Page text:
A cautionary note on email contracts
The Western Australian Supreme Court of Appeal delivered the decision of Vantage Systems Pty Ltd v Priolo Corp Pty Ltd  WASCA 21 on 30 January 2015. The court found that a binding agreement for the lease of office premises existed resulting from email negotiations between the parties despite the fact that no formal lease was entered into.
The tenant, Vantage, leased office premises from the landlord, Priolo, and prior to expiry of the lease in West Perth the parties entered into negotiations for a new lease of the premises. A proposal was emailed followed by a revised proposal. The email negotiations concluded with the phrase:
“We have received our sub-tenants [sic] approval of the terms as well.
Please proceed with wrapping this up.”
The landlord’s solicitor prepared and sent a formal lease to the tenant for execution. The tenant never executed the lease and following expiry of the lease advised the landlord it had no intention of executing the new lease and would be vacating the premises. The tenant argued there was no concluded agreement. The landlord brought proceedings against the tenant claiming there was a concluded agreement which arose from the email communications between the parties.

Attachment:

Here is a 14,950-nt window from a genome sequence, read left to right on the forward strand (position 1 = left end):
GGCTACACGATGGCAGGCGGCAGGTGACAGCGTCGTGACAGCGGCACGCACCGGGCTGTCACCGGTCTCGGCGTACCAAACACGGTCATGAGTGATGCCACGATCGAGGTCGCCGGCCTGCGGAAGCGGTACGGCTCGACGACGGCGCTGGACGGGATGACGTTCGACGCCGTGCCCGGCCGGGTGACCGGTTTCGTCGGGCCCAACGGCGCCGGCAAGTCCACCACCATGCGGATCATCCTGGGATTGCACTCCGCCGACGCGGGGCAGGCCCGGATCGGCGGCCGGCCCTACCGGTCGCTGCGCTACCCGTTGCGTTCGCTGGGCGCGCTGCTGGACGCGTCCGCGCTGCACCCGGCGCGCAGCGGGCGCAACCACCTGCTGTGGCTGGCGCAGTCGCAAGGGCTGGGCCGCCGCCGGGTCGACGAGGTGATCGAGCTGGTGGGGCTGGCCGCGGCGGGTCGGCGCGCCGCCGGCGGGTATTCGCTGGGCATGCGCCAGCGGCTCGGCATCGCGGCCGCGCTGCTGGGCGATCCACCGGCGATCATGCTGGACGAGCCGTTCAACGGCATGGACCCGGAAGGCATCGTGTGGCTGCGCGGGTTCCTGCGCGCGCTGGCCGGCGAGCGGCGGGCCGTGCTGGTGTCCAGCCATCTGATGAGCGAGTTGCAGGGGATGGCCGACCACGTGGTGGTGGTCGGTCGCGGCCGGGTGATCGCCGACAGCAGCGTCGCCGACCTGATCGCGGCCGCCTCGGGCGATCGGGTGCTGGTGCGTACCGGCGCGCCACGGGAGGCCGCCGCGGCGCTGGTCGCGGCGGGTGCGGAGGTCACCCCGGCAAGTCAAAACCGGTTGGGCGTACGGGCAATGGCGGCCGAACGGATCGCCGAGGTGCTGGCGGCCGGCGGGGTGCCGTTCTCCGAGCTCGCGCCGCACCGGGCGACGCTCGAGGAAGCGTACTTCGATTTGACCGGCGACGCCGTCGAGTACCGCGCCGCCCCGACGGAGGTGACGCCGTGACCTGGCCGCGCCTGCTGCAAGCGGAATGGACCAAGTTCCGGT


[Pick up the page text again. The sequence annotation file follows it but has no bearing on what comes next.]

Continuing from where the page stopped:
The trial judge held that there was a binding agreement and that the essential terms of contract existed in the emails between the parties.
The tenant appealed the decision but the Western Australian Supreme Court of Appeal upheld the decision of the trial judge.
This decision is a reminder to be careful of what you include in emails when attempting to negotiate a commercial contract or agreement. If you do not wish emails to be construed in a legally binding manner then ensure that appropriate wording is used to avoid this result.
Tait and Co Business Lawyers can provide you with independent legal advice if you need assistance with negotiating a contract, reviewing a contract or handling a commercial dispute.